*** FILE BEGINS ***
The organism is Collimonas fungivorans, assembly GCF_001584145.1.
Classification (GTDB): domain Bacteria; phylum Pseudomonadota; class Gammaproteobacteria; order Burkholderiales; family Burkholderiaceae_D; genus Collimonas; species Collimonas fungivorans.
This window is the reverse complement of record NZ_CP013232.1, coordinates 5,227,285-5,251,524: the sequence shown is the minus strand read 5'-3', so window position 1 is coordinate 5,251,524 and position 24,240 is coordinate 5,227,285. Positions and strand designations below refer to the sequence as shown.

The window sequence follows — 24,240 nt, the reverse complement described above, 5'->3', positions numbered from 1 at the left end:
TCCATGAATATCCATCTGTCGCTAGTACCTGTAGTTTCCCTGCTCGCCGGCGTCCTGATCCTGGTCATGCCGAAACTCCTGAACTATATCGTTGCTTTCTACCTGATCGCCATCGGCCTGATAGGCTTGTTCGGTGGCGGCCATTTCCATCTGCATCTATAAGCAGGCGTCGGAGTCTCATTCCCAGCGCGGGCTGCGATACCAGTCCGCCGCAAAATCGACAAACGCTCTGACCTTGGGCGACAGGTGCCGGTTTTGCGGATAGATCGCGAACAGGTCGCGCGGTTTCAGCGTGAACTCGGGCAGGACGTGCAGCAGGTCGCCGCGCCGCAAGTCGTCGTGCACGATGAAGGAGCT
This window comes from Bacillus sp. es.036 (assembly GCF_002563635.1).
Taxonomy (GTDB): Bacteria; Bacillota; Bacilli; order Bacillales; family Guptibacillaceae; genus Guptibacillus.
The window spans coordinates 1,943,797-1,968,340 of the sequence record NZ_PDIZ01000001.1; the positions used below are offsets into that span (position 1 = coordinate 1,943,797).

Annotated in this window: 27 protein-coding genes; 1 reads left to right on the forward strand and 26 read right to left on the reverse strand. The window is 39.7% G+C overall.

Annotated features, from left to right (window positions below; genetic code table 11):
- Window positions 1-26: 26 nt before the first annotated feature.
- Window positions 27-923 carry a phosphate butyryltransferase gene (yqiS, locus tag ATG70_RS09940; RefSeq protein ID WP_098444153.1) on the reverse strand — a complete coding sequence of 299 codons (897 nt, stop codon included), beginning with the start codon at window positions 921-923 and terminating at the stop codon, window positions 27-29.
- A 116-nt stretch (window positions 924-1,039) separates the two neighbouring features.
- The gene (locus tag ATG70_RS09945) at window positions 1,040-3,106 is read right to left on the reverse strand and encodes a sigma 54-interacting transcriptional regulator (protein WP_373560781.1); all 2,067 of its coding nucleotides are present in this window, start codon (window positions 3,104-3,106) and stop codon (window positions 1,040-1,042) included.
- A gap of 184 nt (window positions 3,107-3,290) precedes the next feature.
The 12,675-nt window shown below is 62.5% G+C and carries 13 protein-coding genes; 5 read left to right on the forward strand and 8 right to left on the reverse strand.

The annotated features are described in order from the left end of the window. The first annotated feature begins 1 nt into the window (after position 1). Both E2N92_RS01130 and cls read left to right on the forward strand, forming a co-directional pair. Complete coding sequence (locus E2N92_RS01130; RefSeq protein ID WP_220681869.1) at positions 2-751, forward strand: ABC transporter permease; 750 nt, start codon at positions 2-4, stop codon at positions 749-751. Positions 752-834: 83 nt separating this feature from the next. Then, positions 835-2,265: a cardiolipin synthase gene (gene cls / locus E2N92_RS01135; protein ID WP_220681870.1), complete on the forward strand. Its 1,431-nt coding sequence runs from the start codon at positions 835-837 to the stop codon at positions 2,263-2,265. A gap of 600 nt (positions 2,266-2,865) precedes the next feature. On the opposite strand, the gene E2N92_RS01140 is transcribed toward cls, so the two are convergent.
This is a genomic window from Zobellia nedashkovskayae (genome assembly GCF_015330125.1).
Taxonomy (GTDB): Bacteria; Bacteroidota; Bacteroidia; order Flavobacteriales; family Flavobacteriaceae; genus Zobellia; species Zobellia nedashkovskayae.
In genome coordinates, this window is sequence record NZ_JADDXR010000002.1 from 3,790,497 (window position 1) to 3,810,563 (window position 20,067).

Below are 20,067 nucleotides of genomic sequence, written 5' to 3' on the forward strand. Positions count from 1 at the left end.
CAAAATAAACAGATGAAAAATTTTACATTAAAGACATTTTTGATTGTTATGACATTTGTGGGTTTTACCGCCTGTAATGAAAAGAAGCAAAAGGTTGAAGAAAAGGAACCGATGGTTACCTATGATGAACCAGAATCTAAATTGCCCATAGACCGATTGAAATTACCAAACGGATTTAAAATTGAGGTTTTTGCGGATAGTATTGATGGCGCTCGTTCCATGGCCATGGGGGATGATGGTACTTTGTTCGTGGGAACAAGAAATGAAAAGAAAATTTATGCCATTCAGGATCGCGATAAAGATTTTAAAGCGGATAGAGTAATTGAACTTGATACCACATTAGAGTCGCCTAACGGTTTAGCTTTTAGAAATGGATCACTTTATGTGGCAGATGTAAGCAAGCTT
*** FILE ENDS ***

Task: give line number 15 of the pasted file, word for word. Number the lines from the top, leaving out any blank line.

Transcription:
- A gap of 184 nt (window positions 3,107-3,290) precedes the next feature.